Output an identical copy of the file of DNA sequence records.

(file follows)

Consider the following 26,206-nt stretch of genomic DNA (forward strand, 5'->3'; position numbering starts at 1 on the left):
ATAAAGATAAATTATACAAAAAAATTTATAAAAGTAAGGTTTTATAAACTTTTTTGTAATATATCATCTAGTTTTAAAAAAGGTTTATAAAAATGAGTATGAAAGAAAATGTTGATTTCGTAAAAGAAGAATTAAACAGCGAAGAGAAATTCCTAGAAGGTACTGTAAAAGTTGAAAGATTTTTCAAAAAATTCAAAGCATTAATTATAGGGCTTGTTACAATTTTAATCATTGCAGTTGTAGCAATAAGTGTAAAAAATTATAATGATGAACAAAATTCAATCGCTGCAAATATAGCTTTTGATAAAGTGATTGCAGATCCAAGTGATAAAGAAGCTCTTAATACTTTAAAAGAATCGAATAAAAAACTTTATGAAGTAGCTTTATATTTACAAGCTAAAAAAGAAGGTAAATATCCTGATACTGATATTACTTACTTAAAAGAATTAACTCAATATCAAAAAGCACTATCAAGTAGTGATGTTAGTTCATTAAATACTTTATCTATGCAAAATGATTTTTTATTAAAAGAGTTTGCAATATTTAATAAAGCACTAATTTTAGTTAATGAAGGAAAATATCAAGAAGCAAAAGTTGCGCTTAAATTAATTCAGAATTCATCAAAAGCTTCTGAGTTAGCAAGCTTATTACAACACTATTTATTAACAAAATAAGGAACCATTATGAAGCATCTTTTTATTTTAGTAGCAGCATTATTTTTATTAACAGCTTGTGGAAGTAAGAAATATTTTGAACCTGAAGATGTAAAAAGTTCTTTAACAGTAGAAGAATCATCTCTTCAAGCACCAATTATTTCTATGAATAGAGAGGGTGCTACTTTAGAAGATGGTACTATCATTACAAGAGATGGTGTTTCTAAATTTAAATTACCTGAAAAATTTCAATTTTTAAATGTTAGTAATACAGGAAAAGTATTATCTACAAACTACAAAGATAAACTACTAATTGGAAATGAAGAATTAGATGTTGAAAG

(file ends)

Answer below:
Consider the following 26,206-nt stretch of genomic DNA (forward strand, 5'->3'; position numbering starts at 1 on the left):
ATAAAGATAAATTATACAAAAAAATTTATAAAAGTAAGGTTTTATAAACTTTTTTGTAATATATCATCTAGTTTTAAAAAAGGTTTATAAAAATGAGTATGAAAGAAAATGTTGATTTCGTAAAAGAAGAATTAAACAGCGAAGAGAAATTCCTAGAAGGTACTGTAAAAGTTGAAAGATTTTTCAAAAAATTCAAAGCATTAATTATAGGGCTTGTTACAATTTTAATCATTGCAGTTGTAGCAATAAGTGTAAAAAATTATAATGATGAACAAAATTCAATCGCTGCAAATATAGCTTTTGATAAAGTGATTGCAGATCCAAGTGATAAAGAAGCTCTTAATACTTTAAAAGAATCGAATAAAAAACTTTATGAAGTAGCTTTATATTTACAAGCTAAAAAAGAAGGTAAATATCCTGATACTGATATTACTTACTTAAAAGAATTAACTCAATATCAAAAAGCACTATCAAGTAGTGATGTTAGTTCATTAAATACTTTATCTATGCAAAATGATTTTTTATTAAAAGAGTTTGCAATATTTAATAAAGCACTAATTTTAGTTAATGAAGGAAAATATCAAGAAGCAAAAGTTGCGCTTAAATTAATTCAGAATTCATCAAAAGCTTCTGAGTTAGCAAGCTTATTACAACACTATTTATTAACAAAATAAGGAACCATTATGAAGCATCTTTTTATTTTAGTAGCAGCATTATTTTTATTAACAGCTTGTGGAAGTAAGAAATATTTTGAACCTGAAGATGTAAAAAGTTCTTTAACAGTAGAAGAATCATCTCTTCAAGCACCAATTATTTCTATGAATAGAGAGGGTGCTACTTTAGAAGATGGTACTATCATTACAAGAGATGGTGTTTCTAAATTTAAATTACCTGAAAAATTTCAATTTTTAAATGTTAGTAATACAGGAAAAGTATTATCTACAAACTACAAAGATAAACTACTAATTGGAAATGAAGAATTAGATGTTGAAAG